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Daily Briefing May 7 2021

Free to read: Greece backs creation of European R&D fund within ETS | Stranded crew data reveals extent of changeover crisis | Role of seafarers in keeping the world moving is unrecognised | Why the China-US tariff war still matters for shipping

Good morning. Here’s our quick view of everything you need to know today.

The Lloyd’s List Daily Briefing is brought to you by the Lloyd’s List News Desk.

What to watch   |   Analysis   |   Opinion   |   Markets   |   In other news

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What to watch

Greece has urged Europe to create a special fund under its emissions trading scheme for the cost of the industry’s greenhouse gas emissions to be borne by commercial operators.

More than 5,200 seafarers were working beyond the expiry of their employment contracts in April, according to shipmanagers’ data.

New waves of coronavirus infections have led the maritime industry to once again highlight the plight of seafarers stuck on vessels around the world because of disembarkation and travel restrictions.

The US-China trade dispute has been put on the back burner by shipping in a pandemic-driven market. Yet how the Biden administration is to deal with the tariffs will have a profound implication for the industry.


US sanctions on Iran are designed to make exports of crude from that country all but impossible. Yet these days, Beijing is not paying very much attention to what Washington wants.

Markets where cargo does not involve China as the origin or destination are a key indicator of how globalised Cosco’s container shipping business has become — and its potential for future earnings.

China has been the golden child of the dry bulk market, waving its magic wand to boost imports of raw materials. However, as it shifts its focus towards retail, the environment and self-sufficiency, will bulker demand suffer?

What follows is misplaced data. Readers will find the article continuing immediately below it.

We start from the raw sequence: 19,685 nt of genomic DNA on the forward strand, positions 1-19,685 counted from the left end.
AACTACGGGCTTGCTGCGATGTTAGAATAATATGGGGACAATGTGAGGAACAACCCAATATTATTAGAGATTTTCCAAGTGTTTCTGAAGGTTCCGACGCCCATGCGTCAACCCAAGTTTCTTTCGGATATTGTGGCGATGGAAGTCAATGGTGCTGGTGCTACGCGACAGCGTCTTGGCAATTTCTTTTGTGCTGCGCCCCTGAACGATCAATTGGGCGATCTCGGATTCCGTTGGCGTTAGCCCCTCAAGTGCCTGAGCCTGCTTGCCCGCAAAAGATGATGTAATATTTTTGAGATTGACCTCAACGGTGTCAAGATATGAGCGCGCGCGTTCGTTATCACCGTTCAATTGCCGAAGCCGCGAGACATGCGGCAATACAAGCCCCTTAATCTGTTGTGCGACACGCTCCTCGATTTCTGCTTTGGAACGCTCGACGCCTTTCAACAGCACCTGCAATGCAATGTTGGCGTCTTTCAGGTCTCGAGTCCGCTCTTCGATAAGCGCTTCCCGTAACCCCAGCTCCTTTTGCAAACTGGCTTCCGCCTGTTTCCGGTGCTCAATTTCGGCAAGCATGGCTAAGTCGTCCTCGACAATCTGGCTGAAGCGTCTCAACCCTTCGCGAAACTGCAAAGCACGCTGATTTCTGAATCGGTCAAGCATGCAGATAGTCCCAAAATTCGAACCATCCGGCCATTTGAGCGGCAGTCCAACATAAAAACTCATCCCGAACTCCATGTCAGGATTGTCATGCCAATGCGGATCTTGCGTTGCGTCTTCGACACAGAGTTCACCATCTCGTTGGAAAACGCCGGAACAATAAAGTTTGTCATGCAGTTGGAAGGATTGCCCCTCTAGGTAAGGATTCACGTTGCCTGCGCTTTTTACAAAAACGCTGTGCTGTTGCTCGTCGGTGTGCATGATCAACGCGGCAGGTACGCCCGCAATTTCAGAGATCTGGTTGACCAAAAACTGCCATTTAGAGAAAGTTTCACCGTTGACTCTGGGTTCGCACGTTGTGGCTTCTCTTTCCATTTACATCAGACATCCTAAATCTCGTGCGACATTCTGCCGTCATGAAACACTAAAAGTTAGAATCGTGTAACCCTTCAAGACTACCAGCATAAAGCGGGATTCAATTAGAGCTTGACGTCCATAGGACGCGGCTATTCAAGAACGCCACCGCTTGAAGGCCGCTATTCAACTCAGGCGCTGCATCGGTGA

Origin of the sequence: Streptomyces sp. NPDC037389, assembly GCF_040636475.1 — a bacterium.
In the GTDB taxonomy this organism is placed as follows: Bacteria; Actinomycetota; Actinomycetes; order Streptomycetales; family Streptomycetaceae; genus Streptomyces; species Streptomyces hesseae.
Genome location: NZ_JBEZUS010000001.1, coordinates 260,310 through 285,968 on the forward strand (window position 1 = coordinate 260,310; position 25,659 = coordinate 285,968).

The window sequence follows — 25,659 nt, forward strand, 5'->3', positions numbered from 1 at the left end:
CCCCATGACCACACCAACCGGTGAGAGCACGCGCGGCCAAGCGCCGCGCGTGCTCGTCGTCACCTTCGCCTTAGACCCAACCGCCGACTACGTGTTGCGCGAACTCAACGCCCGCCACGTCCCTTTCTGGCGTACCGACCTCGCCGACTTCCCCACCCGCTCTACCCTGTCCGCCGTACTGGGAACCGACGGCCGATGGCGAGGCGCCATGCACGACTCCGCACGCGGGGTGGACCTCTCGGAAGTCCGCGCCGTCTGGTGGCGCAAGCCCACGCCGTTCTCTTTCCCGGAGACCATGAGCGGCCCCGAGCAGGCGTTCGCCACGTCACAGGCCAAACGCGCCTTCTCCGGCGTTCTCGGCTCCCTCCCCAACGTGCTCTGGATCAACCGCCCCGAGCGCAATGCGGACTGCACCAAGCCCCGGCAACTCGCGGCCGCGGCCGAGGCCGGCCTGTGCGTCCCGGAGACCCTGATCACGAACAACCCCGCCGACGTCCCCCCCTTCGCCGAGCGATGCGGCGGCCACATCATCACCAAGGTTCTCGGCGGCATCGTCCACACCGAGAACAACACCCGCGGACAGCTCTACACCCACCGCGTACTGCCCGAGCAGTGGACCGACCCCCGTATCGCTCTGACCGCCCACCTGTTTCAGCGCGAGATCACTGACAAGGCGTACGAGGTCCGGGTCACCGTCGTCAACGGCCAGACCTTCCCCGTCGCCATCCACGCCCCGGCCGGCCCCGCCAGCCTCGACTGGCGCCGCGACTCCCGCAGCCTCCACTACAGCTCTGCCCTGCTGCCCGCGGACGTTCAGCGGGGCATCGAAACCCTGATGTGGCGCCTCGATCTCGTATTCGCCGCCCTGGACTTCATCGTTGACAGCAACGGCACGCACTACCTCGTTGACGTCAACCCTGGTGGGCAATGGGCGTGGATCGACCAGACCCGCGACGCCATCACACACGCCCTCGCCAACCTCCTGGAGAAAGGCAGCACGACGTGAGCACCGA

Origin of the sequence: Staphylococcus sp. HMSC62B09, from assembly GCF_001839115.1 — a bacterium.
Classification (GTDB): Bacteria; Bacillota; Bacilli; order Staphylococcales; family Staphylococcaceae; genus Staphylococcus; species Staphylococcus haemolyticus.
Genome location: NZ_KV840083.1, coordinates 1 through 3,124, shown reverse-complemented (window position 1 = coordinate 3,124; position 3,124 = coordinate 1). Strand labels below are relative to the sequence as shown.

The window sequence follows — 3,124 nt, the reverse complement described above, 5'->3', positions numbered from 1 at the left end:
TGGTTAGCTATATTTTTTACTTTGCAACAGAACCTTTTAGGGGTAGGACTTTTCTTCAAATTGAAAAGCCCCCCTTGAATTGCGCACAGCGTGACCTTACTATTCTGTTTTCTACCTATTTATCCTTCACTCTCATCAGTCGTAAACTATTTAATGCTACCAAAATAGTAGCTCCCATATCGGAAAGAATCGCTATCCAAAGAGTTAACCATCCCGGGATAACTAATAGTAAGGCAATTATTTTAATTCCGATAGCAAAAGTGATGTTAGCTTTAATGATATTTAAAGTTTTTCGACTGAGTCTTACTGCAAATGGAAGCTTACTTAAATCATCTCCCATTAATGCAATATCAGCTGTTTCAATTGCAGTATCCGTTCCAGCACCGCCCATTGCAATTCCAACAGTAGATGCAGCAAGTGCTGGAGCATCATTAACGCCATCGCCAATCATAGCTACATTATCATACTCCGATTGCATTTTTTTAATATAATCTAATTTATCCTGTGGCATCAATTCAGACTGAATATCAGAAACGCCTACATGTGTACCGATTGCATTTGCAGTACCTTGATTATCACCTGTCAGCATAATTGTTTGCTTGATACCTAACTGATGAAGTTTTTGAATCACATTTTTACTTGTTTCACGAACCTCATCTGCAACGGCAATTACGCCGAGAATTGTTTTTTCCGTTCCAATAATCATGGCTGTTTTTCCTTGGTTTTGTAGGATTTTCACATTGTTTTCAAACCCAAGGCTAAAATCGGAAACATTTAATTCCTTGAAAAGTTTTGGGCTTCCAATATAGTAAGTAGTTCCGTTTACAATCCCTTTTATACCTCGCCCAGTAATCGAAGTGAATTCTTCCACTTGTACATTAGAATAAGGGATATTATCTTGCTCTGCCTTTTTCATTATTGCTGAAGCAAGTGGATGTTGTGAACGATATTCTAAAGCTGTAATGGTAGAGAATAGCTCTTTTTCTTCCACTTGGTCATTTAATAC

Weekly Briefing: Lloyd’s List’s weekly headline view of the stories shaping the key shipping markets.


Norden, a Danish owner and operator of bulkers and product tankers, has raised its full-year profits guidance based on a ‘booming’ dry bulk market that is expected to bolster the dry operator unit.

Low freight rates weighed on Euronav’s earnings in the first quarter of the year, with the owner and operator of a fleet of 85 tankers reporting a $71m loss and a 72% cut in revenue compared to the same period last year.

In other news

New efficiency regulations will likely renew interest in biofuels to cut emissions, but high prices and handling problems will complicate their uptake in ships.

An ongoing downturn in passenger traffic and lower volumes has hit revenues and earnings at Grimaldi Group subsidiary Finnlines.

D’Amico International Shipping, an Italian product tanker owner and operator, said it has ‘lingering concerns’ about an oil demand recovery as coronavirus infections rise in some countries.

Cheniere Energy, the leading US exporter of liquefied natural gas, said the outlook for the rest of the year has improved after strong demand boosted first quarter of the year results.

Safe Bulkers, the Cyprus and Greece-based dry bulk carrier owner, has said it is eyeing further renewal of its fleet after posting a strong first-quarter profit.





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